Dir:Keren Yedaya. Israel-Fr. 2004. 100mins.
This intimate, visually stylised but rather loose firstfictional film by Keren Yedaya paints a raw, grim and uncompromising portraitof the relationship between an adolescent girl and her prostitute mother, andthe daughter's effort to get her parent once and for all off the streets.
Yedaya,a socially-conscious activist who has already explored the theme ofprostitution in earlier documentaries, shot this Franco-Israeli co-productionin one of the least savoury parts of Tel Aviv, focusing almost exclusively onthe relations between mother and daughter, though the social and economicbackground she paints are essential to the drama.
Supportedby dedicated performances of the two leading women, Ivgi and Elkabetz, andpainstaking camera work by Laurent Brunet, Or stands a better than fairchance of finding its way into film events of every kind, though the script'ssoft belly in the middle section may make it less palatable for payingaudiences. Its profile can only enhanced by its success at Cannes, where it wonthe Camera d'Or and joint Critics' Weeks prizes among others.
Or(Ivgi), a bright, alert girl of 17 who cleans dishes in a restaurant, collectsempties to sell them back to the store and in between even manages tooccasionally attend school, brings home her mother, Ruthie (Elkabetz), aprostitute who has been plying her trade on the streets for over 20 years,after yet another spell in the hospital. The daughter is determined to changethe course of her mother's life, whether she likes it or not.
Butmoney is short, the rent has to be paid, Ruthie is difficult to manage and Or'sown reputation as an easy lay, evidently due to her need to be loved, doesn'thelp much, particularly when she finds someone she likes but is not sure shecan muster the courage to turn down the rest of her suitors. Ultimately, socialconditions are bound to affect and poison moral standards and the ending isadequately bleak and forbidding.
Thechoice of a strict visual style, all in fixed frames with the camera nevermoving around, establishes a kind of staccato pace, the plot progressing in aseries of almost imperceptible slight jolts, purposely never quite smooth orfluid, adding to the uneasy feeling generated by the story itself. Elkabetzseems to fully identify with her role as a hooker who fatalistically refuses toenvisage any other kind of life for herself, and Ivgi, one of the morepromising young talents of the Israeli screen, is touching as the daughter whohas to shoulder responsibilities way beyond her years.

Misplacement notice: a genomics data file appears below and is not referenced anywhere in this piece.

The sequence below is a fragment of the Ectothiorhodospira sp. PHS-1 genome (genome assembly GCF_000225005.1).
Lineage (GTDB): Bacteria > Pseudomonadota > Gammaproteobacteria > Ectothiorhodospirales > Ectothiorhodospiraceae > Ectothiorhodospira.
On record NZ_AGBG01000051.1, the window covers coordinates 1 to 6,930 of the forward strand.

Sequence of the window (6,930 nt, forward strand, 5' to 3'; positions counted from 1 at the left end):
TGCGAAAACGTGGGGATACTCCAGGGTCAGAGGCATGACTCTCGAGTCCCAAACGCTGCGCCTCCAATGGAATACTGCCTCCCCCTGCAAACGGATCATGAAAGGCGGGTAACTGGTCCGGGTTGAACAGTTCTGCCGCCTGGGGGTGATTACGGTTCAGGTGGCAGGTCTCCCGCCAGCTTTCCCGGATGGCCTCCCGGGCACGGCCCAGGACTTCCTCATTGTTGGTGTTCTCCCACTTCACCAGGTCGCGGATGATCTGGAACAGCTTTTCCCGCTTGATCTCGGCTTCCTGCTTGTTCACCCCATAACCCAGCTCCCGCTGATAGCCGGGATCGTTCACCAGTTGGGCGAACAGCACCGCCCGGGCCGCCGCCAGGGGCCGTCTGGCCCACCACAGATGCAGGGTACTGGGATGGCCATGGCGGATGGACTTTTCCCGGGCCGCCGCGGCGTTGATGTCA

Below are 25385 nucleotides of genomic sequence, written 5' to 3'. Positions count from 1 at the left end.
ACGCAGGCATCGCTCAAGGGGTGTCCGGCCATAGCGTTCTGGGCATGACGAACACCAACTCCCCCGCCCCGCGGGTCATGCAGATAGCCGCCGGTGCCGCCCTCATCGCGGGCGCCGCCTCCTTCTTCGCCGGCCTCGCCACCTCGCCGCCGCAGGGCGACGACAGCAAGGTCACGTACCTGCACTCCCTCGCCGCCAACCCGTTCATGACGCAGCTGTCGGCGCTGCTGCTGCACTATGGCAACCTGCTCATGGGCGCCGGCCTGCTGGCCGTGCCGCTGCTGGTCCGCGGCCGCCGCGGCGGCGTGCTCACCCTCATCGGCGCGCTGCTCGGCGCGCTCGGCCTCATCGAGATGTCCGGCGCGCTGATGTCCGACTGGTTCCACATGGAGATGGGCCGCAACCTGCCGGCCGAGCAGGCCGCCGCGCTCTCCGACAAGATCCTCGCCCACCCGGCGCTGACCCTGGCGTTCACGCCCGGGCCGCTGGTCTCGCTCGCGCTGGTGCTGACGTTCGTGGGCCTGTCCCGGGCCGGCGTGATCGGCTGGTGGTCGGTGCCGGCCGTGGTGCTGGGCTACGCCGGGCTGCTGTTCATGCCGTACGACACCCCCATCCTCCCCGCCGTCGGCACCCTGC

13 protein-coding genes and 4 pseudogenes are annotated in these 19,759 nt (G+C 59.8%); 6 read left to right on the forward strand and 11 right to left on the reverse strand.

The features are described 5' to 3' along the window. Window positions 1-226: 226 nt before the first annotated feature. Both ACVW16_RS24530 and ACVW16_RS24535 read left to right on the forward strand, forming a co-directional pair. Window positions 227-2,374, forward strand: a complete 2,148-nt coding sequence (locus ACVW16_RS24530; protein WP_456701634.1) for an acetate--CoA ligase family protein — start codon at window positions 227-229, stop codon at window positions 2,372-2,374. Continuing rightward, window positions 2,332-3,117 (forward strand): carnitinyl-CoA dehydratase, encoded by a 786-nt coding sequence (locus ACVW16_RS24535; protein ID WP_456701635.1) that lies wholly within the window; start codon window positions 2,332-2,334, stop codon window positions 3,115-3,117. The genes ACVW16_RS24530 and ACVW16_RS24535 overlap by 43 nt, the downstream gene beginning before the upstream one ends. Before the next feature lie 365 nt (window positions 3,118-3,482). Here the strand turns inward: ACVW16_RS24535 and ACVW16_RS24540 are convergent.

Thedark, unglamorous portrait of the slum where they live is enhanced by LaurentBrunet's static camera and the precise framing hints at Yedaya's pastexperience as a still photographer. Her insistence of keeping the dialogue tothe necessary minimum is admirable - she is obviously familiar with thesubject, the emotional state of her characters and their background from herextensive research of the subject. But once the basic relations are establishedand the women's misery is clearly stated, she does not come up with sufficientmaterial to sustain the rest of the plot, leading down to its the inevitablygloomy end. Some tightening of loose ends might do it a world of good.
Prodcos: Bizibi,Transfax Film Production
Int'l sales: Transfax Films
Prods: MarekRozenbaum, Itai Tamir, Emmanuel Agneray, Jerome Bleitrach
Scr: KarenYedaya, Sari Ezouz
Main cast: RonitElkabetz, Dana Ivgi, Meshar Cohen, Katia Zimbris, Shmuel Edelman